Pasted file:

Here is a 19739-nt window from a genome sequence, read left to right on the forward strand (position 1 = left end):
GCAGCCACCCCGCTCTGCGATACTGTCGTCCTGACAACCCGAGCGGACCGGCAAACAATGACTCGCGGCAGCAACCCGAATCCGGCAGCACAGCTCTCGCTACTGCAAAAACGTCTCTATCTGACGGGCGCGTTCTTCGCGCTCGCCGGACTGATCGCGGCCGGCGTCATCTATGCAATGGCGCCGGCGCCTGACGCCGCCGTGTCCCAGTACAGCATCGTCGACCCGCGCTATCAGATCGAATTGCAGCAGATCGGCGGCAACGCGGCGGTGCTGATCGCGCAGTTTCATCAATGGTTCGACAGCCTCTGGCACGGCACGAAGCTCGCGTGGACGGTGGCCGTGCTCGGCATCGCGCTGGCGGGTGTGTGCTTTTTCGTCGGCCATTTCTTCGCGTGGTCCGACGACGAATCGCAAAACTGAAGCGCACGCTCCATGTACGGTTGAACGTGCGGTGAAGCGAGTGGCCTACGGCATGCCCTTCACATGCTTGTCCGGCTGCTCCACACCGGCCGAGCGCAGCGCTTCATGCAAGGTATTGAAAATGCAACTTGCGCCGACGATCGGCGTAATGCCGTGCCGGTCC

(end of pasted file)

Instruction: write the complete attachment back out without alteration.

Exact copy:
Here is a 19739-nt window from a genome sequence, read left to right on the forward strand (position 1 = left end):
GCAGCCACCCCGCTCTGCGATACTGTCGTCCTGACAACCCGAGCGGACCGGCAAACAATGACTCGCGGCAGCAACCCGAATCCGGCAGCACAGCTCTCGCTACTGCAAAAACGTCTCTATCTGACGGGCGCGTTCTTCGCGCTCGCCGGACTGATCGCGGCCGGCGTCATCTATGCAATGGCGCCGGCGCCTGACGCCGCCGTGTCCCAGTACAGCATCGTCGACCCGCGCTATCAGATCGAATTGCAGCAGATCGGCGGCAACGCGGCGGTGCTGATCGCGCAGTTTCATCAATGGTTCGACAGCCTCTGGCACGGCACGAAGCTCGCGTGGACGGTGGCCGTGCTCGGCATCGCGCTGGCGGGTGTGTGCTTTTTCGTCGGCCATTTCTTCGCGTGGTCCGACGACGAATCGCAAAACTGAAGCGCACGCTCCATGTACGGTTGAACGTGCGGTGAAGCGAGTGGCCTACGGCATGCCCTTCACATGCTTGTCCGGCTGCTCCACACCGGCCGAGCGCAGCGCTTCATGCAAGGTATTGAAAATGCAACTTGCGCCGACGATCGGCGTAATGCCGTGCCGGTCC